A rescue group was called in to remove dozens of dogs living in deplorable conditions, but it wasn't their typical puppy mill or hoarding case.
At the end of an isolated Florida dirt road, organizers and volunteers found a trailer with dogs stacked on top of each other, living in their own urine and feces.
It's a sight Guardians of Rescue has seen before, but what made this one different is many of these dogs had already been rescued once.
The property was touted on social media as a medical foster home for dogs, a place where those animals needing closer supervision or special attention could get it.
70 dogs rescued from medical foster home
HIGHWAY'S MISSING PAW
The dogs on the property had a wide range of injuries and ailments, some just needed a home. But one case that stuck out, was a 1-year-old brown terrier mix, named Highway.
He ended up at the medical foster after being hit by a car in Georgia in July.
According to social media posts and Lea Moore, who coordinated the rescue effort of Guardians of Rescue, Highway suffered bi-lateral femur fractures, a fractured pelvis and rib, and a ruptured bladder.
Dragon Paws rushed to his aid, pulling him from the county shelter and asking for donations to pay for his care.
Moore says it appears only his bladder was repaired. Nothing was done about his leg.
"The foster family said that they duct taped it to his body... they didn't know what to do," said Lea Moore, organizer for Guardians of Rescue's efforts in the region.
Sandra Ables and her family were living in the trailer with the dogs.
After four months on Ables' property, rescuers found Highway with his back paw almost fully chewed off.
"The nerves die, and that leg becomes totally unusable and that's why he decided to try to chew off his foot. It's just dead weight," said Moore.
Dragon Paws posted multiple times on social media about the terrier, receiving comments and shares. The Union County Sheriff has issued search warrants to find out if Dragon Paws also received money - donations for Highway and other dogs found on the property.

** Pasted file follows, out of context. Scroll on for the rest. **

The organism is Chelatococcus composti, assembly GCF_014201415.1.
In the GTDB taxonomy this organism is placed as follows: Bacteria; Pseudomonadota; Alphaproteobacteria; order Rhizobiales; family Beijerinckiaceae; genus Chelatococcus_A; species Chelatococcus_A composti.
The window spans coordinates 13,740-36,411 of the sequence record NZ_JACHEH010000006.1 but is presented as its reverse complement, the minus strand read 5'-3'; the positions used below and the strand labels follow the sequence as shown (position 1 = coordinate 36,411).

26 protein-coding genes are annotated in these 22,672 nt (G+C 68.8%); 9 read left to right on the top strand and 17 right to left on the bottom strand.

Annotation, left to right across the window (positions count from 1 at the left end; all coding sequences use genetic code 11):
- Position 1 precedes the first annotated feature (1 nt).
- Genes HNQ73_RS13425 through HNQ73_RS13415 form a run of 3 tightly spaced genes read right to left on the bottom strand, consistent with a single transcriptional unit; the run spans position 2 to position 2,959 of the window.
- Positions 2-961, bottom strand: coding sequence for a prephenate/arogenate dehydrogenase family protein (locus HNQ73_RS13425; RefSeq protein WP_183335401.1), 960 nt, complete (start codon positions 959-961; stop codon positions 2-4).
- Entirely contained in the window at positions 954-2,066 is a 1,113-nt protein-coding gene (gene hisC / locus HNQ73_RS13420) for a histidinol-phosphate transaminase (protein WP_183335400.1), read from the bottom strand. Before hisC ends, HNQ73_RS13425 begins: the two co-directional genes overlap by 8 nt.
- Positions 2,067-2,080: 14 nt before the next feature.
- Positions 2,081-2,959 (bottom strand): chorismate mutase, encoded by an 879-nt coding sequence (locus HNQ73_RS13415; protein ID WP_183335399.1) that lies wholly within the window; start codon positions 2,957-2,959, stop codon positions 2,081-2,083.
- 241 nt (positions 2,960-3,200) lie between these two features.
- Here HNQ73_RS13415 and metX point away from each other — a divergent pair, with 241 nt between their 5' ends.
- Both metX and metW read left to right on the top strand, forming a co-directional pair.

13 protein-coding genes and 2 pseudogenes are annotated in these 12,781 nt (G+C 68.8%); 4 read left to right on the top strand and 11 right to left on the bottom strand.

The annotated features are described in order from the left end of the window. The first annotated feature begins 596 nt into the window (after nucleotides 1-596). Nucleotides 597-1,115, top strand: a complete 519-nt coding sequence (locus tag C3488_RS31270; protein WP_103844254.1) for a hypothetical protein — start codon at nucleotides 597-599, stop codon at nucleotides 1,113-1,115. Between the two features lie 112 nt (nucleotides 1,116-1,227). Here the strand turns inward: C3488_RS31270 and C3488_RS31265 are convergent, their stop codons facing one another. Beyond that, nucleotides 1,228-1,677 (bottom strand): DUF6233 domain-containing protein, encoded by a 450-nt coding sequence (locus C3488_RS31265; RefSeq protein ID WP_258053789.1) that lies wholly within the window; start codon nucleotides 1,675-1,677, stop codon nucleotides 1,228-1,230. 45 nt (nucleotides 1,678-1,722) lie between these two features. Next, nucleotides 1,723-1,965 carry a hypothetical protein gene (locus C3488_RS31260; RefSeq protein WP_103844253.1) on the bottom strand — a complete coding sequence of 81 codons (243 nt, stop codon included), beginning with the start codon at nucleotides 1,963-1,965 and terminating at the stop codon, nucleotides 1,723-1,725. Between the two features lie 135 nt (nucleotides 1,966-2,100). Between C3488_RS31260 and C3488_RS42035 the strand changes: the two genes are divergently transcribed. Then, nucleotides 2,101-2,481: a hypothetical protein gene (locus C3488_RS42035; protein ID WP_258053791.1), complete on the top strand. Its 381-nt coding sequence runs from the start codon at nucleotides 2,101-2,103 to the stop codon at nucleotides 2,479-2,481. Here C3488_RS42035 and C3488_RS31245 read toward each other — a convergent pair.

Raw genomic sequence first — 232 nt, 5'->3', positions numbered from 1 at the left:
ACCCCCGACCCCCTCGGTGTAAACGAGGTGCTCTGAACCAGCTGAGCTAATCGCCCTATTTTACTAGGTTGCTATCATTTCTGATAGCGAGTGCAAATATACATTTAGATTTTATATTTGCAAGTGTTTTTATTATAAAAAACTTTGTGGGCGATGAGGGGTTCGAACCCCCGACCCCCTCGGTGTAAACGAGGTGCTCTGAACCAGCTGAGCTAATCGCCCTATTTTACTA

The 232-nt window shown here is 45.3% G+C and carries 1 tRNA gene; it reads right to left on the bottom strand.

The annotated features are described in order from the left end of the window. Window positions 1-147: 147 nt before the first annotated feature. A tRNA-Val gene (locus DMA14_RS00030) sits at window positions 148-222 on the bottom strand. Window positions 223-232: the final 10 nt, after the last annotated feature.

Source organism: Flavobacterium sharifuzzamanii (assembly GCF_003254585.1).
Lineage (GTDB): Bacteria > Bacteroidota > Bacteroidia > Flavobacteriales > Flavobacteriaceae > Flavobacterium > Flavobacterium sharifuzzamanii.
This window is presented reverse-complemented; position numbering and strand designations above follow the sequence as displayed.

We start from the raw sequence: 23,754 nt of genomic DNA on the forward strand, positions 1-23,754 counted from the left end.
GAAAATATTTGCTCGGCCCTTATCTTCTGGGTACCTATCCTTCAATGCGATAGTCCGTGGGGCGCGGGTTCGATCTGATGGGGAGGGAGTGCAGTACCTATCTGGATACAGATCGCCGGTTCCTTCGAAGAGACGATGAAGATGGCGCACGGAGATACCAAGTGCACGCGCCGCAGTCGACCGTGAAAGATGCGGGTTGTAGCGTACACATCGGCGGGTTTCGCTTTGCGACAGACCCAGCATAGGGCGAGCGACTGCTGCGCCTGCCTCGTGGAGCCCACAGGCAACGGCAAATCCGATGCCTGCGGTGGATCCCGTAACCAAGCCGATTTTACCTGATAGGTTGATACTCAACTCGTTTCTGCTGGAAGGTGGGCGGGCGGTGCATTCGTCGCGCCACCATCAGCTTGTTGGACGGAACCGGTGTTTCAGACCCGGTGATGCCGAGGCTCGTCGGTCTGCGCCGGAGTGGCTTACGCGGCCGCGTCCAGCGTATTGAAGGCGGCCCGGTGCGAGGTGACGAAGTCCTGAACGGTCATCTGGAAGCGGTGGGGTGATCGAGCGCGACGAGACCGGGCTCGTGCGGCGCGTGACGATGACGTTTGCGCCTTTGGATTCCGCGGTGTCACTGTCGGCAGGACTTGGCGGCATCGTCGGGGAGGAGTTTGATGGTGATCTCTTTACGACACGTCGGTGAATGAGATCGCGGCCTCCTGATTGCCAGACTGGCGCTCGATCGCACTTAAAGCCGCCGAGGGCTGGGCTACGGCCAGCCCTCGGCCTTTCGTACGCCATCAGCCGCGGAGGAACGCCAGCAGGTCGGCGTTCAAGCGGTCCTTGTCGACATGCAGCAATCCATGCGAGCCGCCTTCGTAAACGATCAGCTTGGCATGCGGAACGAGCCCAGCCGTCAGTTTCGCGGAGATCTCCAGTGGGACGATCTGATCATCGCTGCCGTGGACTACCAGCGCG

"There were dogs that had fundraisers specifically for spay and neuter that when taken off property had not been spayed or neutered...Forget the fact that we have medical dogs there. The basics were not taken care of," said Moore.
According to rescuers, almost all the dogs were found with fleas, hook worms, and were malnourished.
11Alive's investigative team, The Reveal went to Florida to ask Ables and her husband about the dogs.
SANDRA ABLES: "We're not going to make any comment."
INVESTIGATOR REBECCA LINDSTROM: "Have you been taking care of the dogs?"
SANDRA ABLES: "We asked you to please leave."
Just weeks before, when Guardians of Rescue was on property getting the dogs, Moore says they received a very different reaction from the foster family.
"They were excited to see Guardians. They saw it more as a saving grace, than trouble," explained Moore.
When we asked Moore who the Ables pointed the finger at for not providing proper care, the Ables said - Dragon Paws.
"They were just the fosters and not the people who manage the finances who allow for them to go get veterinary care and have it paid for," said Moore.
While in Florida, The Reveal team stopped by the Union County Sheriff's Office to get more information on the criminal investigation.
Sheriff Brad Whitehead said the investigation started with a citizen calling police after hearing dogs barking and seeing some concerning things on the property.
"There was some mistreatment of some of the animals so we'll move forward with the criminal aspect of it. This is going to be a very complex case. At this point in time it does appear as if there are two different states involved," said Sheriff Brad Whitehead.